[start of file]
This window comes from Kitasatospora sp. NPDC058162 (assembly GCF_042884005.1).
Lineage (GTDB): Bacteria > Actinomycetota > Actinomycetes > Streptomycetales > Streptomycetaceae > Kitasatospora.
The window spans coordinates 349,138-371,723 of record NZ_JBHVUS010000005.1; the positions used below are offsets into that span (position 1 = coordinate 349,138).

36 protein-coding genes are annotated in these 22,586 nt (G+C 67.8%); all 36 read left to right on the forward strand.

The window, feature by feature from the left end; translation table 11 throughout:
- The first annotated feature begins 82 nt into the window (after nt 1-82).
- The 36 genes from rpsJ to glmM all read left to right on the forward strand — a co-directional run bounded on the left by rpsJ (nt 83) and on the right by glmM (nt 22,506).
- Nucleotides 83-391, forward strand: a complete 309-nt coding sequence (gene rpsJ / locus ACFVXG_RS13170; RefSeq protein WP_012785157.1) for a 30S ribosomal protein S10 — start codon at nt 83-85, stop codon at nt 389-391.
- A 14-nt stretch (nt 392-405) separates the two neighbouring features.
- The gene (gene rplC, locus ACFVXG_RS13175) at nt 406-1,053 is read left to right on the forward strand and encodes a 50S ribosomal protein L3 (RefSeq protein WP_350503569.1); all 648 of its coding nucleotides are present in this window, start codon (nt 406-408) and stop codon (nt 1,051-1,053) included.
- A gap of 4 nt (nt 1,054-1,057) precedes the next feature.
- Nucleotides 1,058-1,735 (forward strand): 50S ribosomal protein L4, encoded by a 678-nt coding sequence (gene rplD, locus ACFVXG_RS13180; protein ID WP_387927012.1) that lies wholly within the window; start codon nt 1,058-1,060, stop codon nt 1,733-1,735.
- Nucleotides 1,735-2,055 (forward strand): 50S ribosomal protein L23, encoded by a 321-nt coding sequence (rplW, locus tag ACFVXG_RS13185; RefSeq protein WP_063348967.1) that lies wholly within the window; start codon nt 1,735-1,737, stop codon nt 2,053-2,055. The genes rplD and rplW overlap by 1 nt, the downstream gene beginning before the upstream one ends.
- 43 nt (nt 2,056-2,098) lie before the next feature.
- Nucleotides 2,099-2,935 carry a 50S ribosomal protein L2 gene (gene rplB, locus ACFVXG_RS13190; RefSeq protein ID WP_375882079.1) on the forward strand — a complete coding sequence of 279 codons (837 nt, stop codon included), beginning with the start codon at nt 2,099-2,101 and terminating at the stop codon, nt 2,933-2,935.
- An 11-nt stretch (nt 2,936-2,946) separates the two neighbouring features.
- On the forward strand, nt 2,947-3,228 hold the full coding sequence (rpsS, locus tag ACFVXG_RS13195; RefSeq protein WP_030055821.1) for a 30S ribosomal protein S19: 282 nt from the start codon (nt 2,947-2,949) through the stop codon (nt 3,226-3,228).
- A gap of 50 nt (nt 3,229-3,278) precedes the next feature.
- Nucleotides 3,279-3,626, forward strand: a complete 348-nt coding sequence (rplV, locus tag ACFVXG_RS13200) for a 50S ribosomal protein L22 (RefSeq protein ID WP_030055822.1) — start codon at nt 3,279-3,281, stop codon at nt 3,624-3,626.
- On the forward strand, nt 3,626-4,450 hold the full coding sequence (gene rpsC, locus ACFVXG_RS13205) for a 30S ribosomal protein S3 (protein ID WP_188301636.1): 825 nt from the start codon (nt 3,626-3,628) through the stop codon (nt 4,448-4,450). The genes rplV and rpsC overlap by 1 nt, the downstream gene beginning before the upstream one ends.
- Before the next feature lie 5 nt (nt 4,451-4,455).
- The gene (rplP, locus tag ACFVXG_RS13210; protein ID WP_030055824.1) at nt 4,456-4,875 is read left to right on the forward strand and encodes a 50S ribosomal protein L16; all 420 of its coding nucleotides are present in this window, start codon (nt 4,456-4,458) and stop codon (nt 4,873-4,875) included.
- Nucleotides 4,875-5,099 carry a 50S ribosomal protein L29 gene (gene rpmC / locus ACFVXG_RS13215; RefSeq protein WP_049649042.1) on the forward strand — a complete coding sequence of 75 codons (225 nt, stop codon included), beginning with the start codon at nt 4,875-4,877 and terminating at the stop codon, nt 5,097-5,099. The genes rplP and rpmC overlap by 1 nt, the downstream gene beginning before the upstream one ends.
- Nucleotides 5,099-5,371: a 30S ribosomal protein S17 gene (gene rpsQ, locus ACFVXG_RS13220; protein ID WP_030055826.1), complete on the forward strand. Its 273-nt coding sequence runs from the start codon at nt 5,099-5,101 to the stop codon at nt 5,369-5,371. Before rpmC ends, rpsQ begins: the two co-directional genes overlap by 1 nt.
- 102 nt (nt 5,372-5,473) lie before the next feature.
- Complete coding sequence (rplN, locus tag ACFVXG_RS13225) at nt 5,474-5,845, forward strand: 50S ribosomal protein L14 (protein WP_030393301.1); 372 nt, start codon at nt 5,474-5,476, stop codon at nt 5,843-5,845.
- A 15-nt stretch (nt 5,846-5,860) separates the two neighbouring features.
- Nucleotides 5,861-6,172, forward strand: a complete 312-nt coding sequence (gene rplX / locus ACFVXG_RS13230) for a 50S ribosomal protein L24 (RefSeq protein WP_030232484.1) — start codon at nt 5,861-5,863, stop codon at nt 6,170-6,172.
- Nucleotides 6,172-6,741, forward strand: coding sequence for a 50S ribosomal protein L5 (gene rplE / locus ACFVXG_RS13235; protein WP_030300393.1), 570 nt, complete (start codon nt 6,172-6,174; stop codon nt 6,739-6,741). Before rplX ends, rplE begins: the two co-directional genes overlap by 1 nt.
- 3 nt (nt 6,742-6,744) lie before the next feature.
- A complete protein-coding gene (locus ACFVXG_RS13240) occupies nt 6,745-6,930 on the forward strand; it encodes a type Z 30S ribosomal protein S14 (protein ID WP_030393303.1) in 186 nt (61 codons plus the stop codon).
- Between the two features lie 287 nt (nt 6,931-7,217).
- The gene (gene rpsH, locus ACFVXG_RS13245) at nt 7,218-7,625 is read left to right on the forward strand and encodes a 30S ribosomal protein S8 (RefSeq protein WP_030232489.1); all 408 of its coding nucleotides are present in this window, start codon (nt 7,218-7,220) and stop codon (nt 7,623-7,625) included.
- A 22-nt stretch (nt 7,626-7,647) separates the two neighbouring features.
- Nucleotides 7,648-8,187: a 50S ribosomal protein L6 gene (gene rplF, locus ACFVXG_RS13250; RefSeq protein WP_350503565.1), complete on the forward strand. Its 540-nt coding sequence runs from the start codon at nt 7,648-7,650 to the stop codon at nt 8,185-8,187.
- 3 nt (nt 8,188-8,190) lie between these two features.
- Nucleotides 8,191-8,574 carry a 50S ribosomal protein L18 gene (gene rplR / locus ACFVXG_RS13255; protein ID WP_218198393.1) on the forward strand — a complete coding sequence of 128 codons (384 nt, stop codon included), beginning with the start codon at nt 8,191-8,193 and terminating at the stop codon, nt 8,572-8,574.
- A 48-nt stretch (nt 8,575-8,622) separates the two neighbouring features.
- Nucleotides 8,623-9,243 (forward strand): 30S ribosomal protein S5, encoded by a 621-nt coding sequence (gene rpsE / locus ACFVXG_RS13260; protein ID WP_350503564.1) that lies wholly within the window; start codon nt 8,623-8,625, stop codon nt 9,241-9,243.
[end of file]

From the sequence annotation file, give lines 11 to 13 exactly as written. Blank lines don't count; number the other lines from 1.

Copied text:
- A gap of 4 nt (nt 1,054-1,057) precedes the next feature.
- Nucleotides 1,058-1,735 (forward strand): 50S ribosomal protein L4, encoded by a 678-nt coding sequence (gene rplD, locus ACFVXG_RS13180; protein ID WP_387927012.1) that lies wholly within the window; start codon nt 1,058-1,060, stop codon nt 1,733-1,735.
- Nucleotides 1,735-2,055 (forward strand): 50S ribosomal protein L23, encoded by a 321-nt coding sequence (rplW, locus tag ACFVXG_RS13185; RefSeq protein WP_063348967.1) that lies wholly within the window; start codon nt 1,735-1,737, stop codon nt 2,053-2,055. The genes rplD and rplW overlap by 1 nt, the downstream gene beginning before the upstream one ends.